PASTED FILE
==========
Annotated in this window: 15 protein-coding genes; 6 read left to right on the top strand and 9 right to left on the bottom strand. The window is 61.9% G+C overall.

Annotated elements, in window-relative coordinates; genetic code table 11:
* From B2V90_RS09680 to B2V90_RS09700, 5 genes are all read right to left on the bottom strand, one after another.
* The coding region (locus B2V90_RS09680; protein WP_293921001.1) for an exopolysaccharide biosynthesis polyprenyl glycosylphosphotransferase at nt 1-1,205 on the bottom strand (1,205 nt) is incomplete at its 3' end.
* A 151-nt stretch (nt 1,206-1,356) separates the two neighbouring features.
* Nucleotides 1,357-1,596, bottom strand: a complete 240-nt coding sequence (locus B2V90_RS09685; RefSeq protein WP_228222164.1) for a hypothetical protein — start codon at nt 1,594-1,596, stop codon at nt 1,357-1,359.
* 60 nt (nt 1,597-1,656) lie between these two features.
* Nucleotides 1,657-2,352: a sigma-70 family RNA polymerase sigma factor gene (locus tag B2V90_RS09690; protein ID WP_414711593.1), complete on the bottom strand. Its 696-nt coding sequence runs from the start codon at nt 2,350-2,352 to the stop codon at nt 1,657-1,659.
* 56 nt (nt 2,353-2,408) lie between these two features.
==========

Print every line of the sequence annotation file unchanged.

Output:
Annotated in this window: 15 protein-coding genes; 6 read left to right on the top strand and 9 right to left on the bottom strand. The window is 61.9% G+C overall.

Annotated elements, in window-relative coordinates; genetic code table 11:
* From B2V90_RS09680 to B2V90_RS09700, 5 genes are all read right to left on the bottom strand, one after another.
* The coding region (locus B2V90_RS09680; protein WP_293921001.1) for an exopolysaccharide biosynthesis polyprenyl glycosylphosphotransferase at nt 1-1,205 on the bottom strand (1,205 nt) is incomplete at its 3' end.
* A 151-nt stretch (nt 1,206-1,356) separates the two neighbouring features.
* Nucleotides 1,357-1,596, bottom strand: a complete 240-nt coding sequence (locus B2V90_RS09685; RefSeq protein WP_228222164.1) for a hypothetical protein — start codon at nt 1,594-1,596, stop codon at nt 1,357-1,359.
* 60 nt (nt 1,597-1,656) lie between these two features.
* Nucleotides 1,657-2,352: a sigma-70 family RNA polymerase sigma factor gene (locus tag B2V90_RS09690; protein ID WP_414711593.1), complete on the bottom strand. Its 696-nt coding sequence runs from the start codon at nt 2,350-2,352 to the stop codon at nt 1,657-1,659.
* 56 nt (nt 2,353-2,408) lie between these two features.